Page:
Press Council President Dalia Dorner lashed out on Tuesday against a gag order barring the Israeli media from reporting on a legal case related to media and security, saying the Press Council may join the appeal against the order.
"If the entire world knows about it, issuing a gag order is baseless," said Dorner, a former Supreme Court justice. "We are a democratic state and when the regime makes a decision that a citizen or a newspaper doesn't like, there are ways to fight it."
Despite the court-imposed gag order, Israeli blogs and Web sites, along with foreign media outlets not subject to Israeli law, have been discussing the affair in detail over the past several weeks.
Haaretz approached the court in an effort to have the gag order removed a month ago.
When asked what influence she though foreign publication should have on a gag order, Dorner was unequivocal.
"Gag orders impinge on the freedom of the press, and this is allowed if publication is highly likely to cause grave damage to state security. But if the whole world knows, this alone constitutes a reason to withdraw the injunction," she said.
Dorner also said the Press Council will probably join an appeal against the gag order, which Channel 10 is preparing to submit on Wednesday. A preliminary request to cancel the order was rejected by the court.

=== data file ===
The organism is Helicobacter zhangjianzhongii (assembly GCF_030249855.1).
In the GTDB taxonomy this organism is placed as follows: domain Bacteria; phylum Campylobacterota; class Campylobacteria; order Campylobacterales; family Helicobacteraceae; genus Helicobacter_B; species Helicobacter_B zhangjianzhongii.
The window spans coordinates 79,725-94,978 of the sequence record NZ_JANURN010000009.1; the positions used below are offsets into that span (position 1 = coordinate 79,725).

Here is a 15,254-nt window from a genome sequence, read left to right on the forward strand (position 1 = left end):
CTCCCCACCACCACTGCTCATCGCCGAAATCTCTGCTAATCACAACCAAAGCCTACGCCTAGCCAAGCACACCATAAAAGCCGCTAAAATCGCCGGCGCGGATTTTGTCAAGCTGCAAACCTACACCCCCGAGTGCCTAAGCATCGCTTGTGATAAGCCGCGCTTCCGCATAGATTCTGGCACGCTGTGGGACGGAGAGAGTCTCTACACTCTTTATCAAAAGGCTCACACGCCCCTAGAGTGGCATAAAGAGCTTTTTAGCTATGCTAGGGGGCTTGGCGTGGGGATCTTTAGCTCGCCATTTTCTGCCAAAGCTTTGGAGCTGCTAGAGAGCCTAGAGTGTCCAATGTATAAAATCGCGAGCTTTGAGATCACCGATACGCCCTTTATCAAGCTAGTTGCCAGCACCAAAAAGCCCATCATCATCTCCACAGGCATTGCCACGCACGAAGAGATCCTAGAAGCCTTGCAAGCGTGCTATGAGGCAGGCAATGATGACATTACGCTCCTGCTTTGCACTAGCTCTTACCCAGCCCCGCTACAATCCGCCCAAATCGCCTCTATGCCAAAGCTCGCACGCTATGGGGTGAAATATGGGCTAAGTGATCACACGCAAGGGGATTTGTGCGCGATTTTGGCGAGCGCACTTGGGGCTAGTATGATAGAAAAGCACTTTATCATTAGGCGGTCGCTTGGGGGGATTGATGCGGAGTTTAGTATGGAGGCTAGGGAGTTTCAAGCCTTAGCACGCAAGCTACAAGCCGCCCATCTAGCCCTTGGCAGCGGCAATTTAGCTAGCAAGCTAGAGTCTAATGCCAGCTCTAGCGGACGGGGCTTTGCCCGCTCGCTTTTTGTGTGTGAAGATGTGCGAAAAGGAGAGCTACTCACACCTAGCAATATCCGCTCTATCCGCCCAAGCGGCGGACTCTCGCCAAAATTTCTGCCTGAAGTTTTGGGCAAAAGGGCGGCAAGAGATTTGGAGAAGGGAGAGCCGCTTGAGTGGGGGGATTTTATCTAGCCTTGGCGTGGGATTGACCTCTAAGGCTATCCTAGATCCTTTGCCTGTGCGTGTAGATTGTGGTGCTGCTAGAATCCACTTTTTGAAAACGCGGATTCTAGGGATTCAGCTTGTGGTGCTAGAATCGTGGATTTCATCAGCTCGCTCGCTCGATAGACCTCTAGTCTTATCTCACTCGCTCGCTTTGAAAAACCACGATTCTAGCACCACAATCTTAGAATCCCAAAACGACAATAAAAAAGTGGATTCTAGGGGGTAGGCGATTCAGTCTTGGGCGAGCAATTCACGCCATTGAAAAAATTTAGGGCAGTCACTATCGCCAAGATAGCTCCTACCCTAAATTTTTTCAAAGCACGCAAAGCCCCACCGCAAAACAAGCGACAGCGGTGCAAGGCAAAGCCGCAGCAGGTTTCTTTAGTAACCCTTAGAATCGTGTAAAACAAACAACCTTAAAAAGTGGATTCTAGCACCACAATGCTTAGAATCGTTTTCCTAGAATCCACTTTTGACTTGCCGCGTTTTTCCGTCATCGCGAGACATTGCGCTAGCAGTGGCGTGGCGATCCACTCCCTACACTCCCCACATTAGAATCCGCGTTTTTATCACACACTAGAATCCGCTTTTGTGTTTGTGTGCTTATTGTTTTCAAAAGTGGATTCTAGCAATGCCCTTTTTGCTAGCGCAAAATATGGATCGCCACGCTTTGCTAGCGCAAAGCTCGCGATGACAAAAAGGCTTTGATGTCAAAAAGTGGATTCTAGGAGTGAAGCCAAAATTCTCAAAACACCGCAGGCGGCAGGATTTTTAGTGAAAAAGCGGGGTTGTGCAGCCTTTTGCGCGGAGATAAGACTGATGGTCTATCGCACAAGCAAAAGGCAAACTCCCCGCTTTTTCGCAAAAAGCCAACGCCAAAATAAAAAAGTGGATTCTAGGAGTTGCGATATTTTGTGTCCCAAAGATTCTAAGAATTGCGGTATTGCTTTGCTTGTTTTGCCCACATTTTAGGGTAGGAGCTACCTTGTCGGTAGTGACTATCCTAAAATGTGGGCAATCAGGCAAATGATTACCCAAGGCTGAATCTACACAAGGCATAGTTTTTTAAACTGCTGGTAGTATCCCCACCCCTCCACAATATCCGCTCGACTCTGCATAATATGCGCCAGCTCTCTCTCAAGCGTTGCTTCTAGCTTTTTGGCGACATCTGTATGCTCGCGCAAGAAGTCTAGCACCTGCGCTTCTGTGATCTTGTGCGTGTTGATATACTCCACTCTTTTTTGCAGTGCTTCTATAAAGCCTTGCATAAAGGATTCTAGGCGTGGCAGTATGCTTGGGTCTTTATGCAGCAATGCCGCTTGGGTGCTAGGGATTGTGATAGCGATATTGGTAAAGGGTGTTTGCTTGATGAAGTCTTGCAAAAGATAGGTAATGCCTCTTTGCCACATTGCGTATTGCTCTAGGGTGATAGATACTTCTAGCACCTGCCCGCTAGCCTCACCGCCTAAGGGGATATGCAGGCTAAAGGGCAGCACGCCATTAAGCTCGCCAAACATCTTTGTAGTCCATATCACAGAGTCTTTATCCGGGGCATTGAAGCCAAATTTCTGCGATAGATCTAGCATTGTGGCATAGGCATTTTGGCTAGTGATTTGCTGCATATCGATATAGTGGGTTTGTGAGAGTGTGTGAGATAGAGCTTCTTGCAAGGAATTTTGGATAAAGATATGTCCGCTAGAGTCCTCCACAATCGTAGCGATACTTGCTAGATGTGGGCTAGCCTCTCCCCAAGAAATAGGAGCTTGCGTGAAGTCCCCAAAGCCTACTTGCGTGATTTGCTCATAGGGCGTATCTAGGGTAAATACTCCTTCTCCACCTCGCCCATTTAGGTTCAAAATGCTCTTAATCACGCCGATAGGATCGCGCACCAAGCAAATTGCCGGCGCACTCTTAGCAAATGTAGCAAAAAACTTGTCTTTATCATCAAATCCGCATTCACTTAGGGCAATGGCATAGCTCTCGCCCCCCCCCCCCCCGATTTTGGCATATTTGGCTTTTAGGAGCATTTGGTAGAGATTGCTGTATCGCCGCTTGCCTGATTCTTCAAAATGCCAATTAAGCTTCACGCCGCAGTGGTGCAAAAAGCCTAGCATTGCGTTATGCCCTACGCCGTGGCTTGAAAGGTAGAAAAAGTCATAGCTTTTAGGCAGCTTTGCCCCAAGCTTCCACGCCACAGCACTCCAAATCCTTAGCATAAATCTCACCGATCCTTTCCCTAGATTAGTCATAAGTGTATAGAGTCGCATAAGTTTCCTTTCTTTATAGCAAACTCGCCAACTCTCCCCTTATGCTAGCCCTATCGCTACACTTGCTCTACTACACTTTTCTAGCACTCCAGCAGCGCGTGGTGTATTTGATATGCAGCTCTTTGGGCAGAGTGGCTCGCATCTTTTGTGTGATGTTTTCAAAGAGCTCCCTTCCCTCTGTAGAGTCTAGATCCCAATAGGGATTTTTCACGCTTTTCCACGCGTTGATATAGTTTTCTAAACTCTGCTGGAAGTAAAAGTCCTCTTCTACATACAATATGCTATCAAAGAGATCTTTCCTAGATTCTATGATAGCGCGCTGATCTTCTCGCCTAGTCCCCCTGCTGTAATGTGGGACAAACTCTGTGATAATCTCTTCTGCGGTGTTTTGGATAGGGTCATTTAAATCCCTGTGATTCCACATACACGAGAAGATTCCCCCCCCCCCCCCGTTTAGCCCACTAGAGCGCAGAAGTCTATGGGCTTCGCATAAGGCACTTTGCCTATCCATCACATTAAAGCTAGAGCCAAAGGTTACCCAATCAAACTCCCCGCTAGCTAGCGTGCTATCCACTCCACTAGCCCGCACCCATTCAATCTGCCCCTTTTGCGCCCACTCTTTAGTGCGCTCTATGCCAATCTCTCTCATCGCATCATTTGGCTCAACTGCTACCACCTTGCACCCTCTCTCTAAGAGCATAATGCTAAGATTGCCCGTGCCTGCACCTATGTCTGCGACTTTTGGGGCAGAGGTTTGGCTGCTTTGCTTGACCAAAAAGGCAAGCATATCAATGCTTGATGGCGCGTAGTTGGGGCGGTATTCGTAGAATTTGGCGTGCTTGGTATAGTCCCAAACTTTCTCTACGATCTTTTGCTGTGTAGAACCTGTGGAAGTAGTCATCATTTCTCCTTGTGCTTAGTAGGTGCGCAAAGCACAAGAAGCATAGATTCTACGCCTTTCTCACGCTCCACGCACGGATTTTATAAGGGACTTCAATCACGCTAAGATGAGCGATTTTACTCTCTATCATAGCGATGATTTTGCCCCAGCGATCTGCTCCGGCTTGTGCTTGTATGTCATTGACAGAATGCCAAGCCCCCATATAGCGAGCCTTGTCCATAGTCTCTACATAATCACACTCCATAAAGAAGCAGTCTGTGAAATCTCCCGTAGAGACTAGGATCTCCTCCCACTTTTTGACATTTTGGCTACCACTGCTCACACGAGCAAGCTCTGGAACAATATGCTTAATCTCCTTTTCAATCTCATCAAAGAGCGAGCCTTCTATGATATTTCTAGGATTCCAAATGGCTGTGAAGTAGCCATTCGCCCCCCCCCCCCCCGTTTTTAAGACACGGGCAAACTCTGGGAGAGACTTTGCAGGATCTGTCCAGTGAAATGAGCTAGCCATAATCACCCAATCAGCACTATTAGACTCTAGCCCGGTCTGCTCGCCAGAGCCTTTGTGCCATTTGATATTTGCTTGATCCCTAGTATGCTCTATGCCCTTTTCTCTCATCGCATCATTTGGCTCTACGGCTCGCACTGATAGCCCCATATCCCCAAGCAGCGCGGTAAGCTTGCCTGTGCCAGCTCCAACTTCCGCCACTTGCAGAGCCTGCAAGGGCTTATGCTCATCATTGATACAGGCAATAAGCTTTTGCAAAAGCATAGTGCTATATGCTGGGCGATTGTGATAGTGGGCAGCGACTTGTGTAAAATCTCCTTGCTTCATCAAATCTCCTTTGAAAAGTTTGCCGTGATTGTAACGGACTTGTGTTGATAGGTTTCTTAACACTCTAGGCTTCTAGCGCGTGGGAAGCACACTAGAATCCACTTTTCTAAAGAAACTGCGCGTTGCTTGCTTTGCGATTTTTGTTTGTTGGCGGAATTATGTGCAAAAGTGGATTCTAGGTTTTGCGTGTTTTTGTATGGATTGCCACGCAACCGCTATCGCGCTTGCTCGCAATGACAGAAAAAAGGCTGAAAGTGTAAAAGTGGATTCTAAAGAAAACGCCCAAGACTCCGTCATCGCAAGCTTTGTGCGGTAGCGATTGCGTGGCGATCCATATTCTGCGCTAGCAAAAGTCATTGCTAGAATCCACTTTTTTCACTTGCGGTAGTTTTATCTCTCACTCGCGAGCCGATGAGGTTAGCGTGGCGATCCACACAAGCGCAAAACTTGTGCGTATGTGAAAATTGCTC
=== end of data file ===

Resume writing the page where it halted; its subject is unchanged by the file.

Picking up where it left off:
"To the best of my knowledge, there are intentions to bring the affair and the gag order before the Supreme Court, and I have been asked to look into having the Press Council join the motion," Dorner said. "The case is clear and just, and I believe that after we examine the issue we'll join the appeal."
Over the past few days, the Israeli media began publishing indirect information about the affair behind the gag order, including keywords that would help them find more information by searching the Web.
These publications prompted Dorner to attack the gag order during an interview with Army Radio yesterday.
"This is an extreme case and I certainly find it regrettable," she said, before urging the media to use higher legal instances to have the gag order removed. "There are means to fight such orders, and they should be fought," said Dorner. "As for the media publishing whatever it is allowed to publish, this is all very well and good, but the media can do more and go all the way to the Supreme Court."
Dorner also said that the gag order persisting despite open discussions in global media outlets "seems ridiculous."
"I suppose the court has good reasons, but it doesn't mean the reasons are appropriate and right," she said. "We can and we should fight them."
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